Attention to gender and climate change : transformation of gender roles and adaptive capacity of rural women in two villages in Meatu district Tanzania
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The study of transformation of gender roles and adaptive capacity in the context of climate change took place in the two villages in the Meatu district in Tanzania; Mwamanimba and Mwashata. Impacts of climate variability and change, like drought, inconsistent rainfall patterns, less reliable and shorter rain seasons, result in households having less access to water, decreased agricultural production and reduced access to food. This lead to additional pressure on already vulnerable households. Relations, structure and agency contribute to the transformation of gender roles and determine people's adaptation strategies. The main findings are firstly, that the impacts of climate change, such as increased drought contribute to a change in household structures that has consequence for gender relations due to the slow process of the decrease of polygamous household structures. Secondly, results identify a transformation of gender roles due to women’s triple role and the heavy burden of increased responsibilities. With respect to climate change, the triple role of women is particularly a threat to women’s adaptive capacity and empowerment as the triple role increases household tasks, farm duties and community labor for women. Furthermore, a huge number of husbands escape the villages during drought and hunger crisis, and wives are left behind taking care of their children and the elderly. This is an event which threatens the women and the development of the village. The role of men are also changing, especially for the men in polygamous household structures due to the household structure's decrease. Some men have started to fetch water, and since year 2000 some men have started to assist their wives with food preparations, which is clearly women’s responsibilities according to traditional gender roles. This is an influence from climate change and from migrants from other areas outside Mwamanimba and Mwashata. Moreover, the results present strong differences between the variables ‘household structure’ and ‘income level’. Respondents from low level of income and those with no livestock are the most vulnerable to the impacts of climate change. In contrast, the households with high amount of livestock have greater access to resources and therefore are able to adapt to the impacts of climate change. The representation of female headed households is slight but members tend to have less access to resources due to a low level of income.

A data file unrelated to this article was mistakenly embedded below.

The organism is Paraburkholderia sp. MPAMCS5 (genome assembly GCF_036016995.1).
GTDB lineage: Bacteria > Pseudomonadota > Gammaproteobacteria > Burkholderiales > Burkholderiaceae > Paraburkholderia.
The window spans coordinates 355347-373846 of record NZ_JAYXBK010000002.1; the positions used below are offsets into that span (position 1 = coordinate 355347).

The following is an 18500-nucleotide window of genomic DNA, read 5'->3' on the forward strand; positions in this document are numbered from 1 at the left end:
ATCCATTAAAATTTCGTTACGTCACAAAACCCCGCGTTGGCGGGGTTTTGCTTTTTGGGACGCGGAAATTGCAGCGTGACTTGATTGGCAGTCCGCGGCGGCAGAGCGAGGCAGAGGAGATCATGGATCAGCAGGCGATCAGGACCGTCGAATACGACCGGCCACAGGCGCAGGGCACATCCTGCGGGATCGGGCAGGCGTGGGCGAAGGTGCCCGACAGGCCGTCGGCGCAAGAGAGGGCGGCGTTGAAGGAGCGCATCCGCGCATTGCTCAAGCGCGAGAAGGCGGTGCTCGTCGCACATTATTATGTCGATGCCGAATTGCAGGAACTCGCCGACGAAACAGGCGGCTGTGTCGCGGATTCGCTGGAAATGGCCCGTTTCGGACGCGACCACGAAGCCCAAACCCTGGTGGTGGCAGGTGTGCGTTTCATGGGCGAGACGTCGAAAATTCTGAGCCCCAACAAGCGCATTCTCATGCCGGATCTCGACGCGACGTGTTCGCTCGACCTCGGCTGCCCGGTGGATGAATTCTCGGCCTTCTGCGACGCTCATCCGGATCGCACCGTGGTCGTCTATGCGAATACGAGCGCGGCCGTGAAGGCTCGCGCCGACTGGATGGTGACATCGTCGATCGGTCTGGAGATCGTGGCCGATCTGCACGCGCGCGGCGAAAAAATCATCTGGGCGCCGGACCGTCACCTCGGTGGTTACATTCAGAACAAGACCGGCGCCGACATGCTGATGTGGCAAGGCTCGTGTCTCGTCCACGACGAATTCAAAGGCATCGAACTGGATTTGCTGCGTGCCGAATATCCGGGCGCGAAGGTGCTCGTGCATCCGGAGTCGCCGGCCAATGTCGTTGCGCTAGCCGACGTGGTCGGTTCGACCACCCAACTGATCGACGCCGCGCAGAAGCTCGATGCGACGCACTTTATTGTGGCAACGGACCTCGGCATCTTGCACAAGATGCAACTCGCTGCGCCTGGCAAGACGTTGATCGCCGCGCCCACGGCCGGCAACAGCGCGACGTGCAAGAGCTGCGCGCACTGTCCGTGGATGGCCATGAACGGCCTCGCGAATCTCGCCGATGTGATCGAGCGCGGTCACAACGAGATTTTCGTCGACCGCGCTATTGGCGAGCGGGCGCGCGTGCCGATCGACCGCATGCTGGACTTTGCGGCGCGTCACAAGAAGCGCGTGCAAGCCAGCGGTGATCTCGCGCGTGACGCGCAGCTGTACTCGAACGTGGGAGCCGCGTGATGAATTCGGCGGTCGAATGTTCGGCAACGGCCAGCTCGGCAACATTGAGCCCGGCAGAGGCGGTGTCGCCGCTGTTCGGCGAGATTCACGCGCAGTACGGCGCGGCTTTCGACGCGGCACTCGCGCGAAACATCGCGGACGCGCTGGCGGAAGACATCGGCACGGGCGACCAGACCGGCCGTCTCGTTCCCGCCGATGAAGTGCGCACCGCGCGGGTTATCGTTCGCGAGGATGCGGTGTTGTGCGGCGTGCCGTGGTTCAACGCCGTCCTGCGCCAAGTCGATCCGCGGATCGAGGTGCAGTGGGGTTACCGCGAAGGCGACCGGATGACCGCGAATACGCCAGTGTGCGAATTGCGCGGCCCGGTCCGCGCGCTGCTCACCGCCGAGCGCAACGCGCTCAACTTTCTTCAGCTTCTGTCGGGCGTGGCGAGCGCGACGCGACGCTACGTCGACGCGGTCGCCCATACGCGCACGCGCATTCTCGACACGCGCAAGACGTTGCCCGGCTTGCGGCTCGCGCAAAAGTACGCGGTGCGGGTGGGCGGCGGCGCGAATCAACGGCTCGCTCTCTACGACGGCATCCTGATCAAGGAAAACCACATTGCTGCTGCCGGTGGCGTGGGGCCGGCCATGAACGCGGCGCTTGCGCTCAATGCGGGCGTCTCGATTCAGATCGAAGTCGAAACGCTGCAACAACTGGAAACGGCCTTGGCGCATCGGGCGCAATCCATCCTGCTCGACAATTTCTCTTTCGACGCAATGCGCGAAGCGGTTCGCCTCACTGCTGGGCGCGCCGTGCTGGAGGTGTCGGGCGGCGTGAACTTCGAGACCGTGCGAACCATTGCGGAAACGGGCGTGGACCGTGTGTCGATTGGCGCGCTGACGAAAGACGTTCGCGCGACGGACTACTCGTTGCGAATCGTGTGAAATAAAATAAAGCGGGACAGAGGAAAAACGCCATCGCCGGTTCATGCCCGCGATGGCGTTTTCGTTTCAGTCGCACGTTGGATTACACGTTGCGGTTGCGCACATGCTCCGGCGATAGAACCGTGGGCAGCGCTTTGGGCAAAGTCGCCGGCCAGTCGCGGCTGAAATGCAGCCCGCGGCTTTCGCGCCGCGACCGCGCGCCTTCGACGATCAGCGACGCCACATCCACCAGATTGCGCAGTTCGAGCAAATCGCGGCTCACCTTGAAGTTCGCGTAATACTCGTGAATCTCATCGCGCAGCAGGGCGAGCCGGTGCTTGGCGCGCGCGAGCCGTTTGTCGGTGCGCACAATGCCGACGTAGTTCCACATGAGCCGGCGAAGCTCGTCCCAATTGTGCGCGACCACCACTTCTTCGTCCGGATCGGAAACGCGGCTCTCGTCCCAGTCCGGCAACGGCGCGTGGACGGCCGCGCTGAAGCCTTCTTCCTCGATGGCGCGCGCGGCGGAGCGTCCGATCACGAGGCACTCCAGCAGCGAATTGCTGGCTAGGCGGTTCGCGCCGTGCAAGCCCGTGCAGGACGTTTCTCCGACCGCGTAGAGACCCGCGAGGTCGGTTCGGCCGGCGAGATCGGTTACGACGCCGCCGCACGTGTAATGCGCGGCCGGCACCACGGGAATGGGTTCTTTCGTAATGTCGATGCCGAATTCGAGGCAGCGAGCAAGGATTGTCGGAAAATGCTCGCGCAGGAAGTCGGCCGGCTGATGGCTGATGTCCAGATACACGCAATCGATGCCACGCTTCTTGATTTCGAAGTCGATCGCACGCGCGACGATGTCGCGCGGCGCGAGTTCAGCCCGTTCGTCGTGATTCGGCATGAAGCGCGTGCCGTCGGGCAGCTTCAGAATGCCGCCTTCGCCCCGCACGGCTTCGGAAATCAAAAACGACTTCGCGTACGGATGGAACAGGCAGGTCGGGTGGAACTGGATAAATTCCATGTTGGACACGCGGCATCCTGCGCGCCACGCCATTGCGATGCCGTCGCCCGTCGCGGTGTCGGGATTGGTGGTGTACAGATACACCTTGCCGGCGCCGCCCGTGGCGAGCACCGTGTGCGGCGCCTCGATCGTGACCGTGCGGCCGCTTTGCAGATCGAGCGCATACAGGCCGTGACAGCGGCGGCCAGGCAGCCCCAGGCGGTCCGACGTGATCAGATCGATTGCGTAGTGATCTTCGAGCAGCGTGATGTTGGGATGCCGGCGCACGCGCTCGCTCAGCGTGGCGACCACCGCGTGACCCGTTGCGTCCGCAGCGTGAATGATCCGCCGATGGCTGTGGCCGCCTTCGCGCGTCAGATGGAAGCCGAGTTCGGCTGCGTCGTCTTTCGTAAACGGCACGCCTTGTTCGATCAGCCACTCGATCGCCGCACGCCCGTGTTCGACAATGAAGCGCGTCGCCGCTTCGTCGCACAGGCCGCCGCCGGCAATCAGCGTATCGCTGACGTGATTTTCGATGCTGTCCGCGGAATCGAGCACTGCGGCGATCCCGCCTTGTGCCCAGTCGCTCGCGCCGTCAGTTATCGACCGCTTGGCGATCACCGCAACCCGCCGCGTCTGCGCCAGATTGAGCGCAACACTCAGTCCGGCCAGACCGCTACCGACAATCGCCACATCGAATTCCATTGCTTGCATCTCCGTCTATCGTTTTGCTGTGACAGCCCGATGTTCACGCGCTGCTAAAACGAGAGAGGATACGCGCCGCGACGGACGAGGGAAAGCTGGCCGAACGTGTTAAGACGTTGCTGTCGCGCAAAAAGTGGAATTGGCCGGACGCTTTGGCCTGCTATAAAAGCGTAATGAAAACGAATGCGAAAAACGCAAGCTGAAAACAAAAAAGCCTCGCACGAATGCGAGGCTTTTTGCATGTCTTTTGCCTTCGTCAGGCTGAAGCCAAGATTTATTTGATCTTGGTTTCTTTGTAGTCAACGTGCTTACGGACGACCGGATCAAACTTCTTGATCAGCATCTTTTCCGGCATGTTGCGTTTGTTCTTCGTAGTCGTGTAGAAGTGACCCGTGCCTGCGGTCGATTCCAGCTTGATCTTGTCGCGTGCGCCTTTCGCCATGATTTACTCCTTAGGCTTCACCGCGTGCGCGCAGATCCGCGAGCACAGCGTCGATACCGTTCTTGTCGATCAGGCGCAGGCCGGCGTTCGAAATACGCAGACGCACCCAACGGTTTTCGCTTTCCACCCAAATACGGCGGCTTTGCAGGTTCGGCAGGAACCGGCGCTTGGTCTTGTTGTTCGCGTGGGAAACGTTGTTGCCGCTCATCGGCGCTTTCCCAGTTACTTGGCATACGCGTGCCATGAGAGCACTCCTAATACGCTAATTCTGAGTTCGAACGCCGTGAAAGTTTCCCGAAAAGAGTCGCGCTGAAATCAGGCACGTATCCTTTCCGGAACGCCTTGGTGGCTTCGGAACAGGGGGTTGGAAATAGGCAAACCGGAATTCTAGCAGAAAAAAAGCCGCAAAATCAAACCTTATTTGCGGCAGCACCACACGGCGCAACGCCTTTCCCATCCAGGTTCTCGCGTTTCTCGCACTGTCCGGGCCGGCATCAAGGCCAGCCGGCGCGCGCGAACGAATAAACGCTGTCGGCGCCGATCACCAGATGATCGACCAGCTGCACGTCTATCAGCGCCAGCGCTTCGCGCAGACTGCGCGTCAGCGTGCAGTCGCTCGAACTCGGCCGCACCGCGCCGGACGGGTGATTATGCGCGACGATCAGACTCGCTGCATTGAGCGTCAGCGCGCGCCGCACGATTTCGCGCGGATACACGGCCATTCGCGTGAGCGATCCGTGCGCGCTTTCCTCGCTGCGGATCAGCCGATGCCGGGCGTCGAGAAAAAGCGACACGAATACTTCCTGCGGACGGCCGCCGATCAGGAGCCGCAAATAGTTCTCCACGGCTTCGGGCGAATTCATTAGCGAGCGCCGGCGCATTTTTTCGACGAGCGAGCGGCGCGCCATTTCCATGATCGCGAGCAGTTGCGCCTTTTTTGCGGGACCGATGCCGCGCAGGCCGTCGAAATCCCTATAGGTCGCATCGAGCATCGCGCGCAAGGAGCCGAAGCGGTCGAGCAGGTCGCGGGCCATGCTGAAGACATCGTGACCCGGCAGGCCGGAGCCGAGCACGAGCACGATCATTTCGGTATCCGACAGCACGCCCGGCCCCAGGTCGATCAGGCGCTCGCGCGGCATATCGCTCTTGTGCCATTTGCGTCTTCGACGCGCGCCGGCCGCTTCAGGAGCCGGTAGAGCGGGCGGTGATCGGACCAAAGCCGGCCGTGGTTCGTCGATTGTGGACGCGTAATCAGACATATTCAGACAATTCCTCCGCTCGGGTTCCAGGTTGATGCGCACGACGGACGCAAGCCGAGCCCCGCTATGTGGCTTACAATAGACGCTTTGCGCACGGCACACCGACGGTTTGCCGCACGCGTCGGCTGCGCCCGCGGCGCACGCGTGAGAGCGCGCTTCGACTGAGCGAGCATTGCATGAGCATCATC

A study of transformation of gender roles and women's adaptive capacity in the context of climate change.